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The Cretan village of Tavronitis, and the enormous beach that is named after it, is located in the northwest of Crete, about 20 kilometers west of Chania, and about 18 kilometers east of Kissamos. If you’re traveling on the National Road, you’ll need to take the Tavronitis exit to get here. If you’re driving on the Old National Road (essentially, a surface street stringing together all the towns and villages from Kolymbari to Chania), you’ll drive right through it. But, as my grandmother would have said, “Don’t blink or you’ll miss it.” Tavronitis is really just a few blocks of stores and taverns along the Old Road, which is technically called the Kissamou Chanion Road at this point. Once you hit Tavronitis, take a right (or left) turn depending upon which direction you’re headed – that is, turn north – and in a moment or two you will emerge at a rather extraordinary beach. It is part of one of the longest uninterrupted stretches of beach I have ever encountered.
Travelling east to west, it begins around the village of Stalos and runs unbroken all the way to the village of Kolymbari. This stretch of pebbly sand has several names along the way. Below you will look at photos which belong properly to Tavronitis beach (about the first 6 or 8, maybe), and then what is known as Rapaniana beach (further to the west), and ending with Kolymbari beach. There are no markers, no signs or monuments telling you where one beach begins and the other ends. When you get out of your car and walk out on this beach – at whatever point you come upon it – you won’t care about names. There is virtually no development along this segment, aside from two tavernas and an empty road. A handful of homes are creeping closer to the beach, but, so far, no one has been allowed to build right on the beach. Even in the heat of summer, this place is so big, and so far from dense centers of population, that it always has the feel of a deserted beach.
Now, you’ll say, “What could possibly be better than a deserted beach?!” And you would be right. I’m not going to argue that with you! But in the service of honesty, I must also say there is another reason why Tavronitis beach, and the other nearby swaths, haven’t made it into the feverish international search for the world’s greatest beaches. Most of the rocks here are gray, and the sand that has been ground down from them is a sort of dirty gray color. It’s not the black sand you get, say, in Hawaii, or even on a beach or two in the far West of Crete. It’s just kind of dirty gray. Next up is the huge amount of driftwood scattered all over the place. Driftwood can lend artistic brilliance to a beach – I immediately think of some of the great beaches in Northern California. But, for the most part, the enormous amount of small-to-mid-sized driftwood on Tavronitis beach, often enough entangled with plastic trash that has floated in from the sea, has no real aesthetic impact on the area. Frankly, in places, it brings up thoughts like, “Wow, if this place could be given a thorough cleaning, it could really be something.” It’s not so much that it is dirty or trashy, the problem is that it occasionally seems to be dirty or trashy…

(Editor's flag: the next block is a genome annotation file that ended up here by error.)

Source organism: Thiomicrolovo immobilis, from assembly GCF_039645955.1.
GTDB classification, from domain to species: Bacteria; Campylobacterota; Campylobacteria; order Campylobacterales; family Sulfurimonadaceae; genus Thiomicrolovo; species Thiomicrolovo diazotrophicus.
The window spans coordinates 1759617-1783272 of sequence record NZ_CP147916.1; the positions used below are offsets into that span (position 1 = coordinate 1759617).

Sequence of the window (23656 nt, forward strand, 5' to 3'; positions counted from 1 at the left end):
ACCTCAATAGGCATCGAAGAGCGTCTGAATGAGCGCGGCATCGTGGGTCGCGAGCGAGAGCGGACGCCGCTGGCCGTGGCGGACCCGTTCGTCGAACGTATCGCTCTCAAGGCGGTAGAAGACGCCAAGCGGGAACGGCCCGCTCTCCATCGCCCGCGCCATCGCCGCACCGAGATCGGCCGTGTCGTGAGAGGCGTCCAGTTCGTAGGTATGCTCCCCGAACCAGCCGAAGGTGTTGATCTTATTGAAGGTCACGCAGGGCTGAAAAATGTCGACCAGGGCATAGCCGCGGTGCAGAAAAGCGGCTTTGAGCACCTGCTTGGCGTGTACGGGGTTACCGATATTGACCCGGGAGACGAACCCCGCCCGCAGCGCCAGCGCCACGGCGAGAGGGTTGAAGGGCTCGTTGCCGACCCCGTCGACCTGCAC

And yet, and yet! As you walk and walk and walk and walk on this seemingly endless stretch of wide beach looking out to the Sea of Crete, it begins to grow on you. In fact, before long, you suddenly find that that you don’t want to leave. There is a solitude and majesty to the surroundings that can’t help but keep you focussed on the beauty, rather than on the drawbacks. Before my wife Oksana and I went down for our extended walk on Tavronitis Beach a few days ago, we chatted for awhile with a part-time local resident, an Englishwoman from Zambia who loves the area so much she can’t stop coming back. “The beach here is the best,” she said. “It’s under the radar, a little bit plain, and everybody here wants to keep it that way! Nobody wants the tourists coming in!”

Copyright  © 2021 by John Freedman. Should you wish to copy, repost or reuse anything from this blog (the photos included), please ask. I have never said no to this day. But, boy, does it make me mad when I see people publishing my work on their blogs/pages as if it were their own!